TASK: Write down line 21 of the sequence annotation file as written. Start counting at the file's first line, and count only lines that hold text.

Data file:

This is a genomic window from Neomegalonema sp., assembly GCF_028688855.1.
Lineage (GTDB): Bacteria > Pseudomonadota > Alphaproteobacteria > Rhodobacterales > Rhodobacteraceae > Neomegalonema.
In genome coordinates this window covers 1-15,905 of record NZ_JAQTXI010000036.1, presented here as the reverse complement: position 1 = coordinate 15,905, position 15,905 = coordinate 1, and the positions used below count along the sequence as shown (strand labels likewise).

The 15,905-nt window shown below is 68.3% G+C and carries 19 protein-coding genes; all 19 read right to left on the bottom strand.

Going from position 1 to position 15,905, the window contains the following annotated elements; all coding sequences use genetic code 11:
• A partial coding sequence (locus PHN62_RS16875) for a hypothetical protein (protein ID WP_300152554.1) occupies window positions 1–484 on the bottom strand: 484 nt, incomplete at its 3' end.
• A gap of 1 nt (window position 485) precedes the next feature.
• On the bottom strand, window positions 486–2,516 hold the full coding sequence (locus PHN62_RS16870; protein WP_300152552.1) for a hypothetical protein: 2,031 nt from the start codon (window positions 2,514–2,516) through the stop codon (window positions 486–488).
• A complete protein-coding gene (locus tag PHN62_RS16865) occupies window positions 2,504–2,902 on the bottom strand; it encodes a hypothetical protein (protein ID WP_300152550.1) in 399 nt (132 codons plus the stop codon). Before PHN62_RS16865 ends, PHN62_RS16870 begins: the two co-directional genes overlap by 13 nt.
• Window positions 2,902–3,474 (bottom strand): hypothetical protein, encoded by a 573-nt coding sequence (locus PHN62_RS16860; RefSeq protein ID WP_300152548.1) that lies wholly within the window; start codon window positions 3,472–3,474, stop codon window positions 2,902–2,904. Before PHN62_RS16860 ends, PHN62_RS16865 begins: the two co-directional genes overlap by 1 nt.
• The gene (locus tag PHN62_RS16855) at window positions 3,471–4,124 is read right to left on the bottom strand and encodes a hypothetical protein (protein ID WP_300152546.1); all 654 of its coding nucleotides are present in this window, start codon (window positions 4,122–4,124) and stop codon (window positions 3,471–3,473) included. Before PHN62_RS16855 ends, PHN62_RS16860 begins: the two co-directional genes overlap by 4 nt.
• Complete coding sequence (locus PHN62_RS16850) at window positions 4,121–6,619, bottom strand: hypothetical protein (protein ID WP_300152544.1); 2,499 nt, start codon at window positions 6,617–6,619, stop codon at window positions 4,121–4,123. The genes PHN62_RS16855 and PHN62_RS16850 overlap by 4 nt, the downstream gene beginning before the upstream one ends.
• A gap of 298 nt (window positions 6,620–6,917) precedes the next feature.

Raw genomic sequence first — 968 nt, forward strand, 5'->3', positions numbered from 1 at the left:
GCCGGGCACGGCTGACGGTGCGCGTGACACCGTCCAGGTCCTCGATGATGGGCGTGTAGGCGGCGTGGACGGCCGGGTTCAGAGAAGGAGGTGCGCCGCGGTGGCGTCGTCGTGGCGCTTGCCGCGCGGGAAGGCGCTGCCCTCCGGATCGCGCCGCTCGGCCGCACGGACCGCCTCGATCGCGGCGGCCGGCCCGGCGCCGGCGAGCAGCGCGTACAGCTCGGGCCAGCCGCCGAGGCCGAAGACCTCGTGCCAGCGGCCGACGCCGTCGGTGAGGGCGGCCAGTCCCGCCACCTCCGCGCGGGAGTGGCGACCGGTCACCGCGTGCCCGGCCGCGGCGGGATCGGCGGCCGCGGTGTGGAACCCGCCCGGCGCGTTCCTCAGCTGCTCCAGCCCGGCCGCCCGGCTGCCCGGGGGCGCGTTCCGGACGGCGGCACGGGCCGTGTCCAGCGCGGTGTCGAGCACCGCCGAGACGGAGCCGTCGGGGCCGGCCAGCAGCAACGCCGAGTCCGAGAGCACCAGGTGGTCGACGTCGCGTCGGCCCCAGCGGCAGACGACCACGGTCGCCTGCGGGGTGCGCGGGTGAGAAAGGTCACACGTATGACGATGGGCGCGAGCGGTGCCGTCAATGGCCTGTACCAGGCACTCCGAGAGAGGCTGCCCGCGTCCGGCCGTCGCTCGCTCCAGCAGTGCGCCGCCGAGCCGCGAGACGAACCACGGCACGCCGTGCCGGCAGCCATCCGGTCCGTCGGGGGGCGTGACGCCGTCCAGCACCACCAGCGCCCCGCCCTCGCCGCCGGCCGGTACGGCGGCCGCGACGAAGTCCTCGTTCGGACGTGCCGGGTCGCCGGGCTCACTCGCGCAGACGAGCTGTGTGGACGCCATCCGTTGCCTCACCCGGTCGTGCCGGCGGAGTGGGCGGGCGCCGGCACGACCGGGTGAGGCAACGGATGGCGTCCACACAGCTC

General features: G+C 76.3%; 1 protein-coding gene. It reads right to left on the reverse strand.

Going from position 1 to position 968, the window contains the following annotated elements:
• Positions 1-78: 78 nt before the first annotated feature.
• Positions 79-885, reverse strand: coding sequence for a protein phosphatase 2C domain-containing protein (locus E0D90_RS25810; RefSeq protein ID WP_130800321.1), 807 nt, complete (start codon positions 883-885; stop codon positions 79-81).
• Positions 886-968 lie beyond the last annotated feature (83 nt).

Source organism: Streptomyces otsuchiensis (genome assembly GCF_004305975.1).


Source organism: Streptomyces otsuchiensis (genome assembly GCF_004305975.1).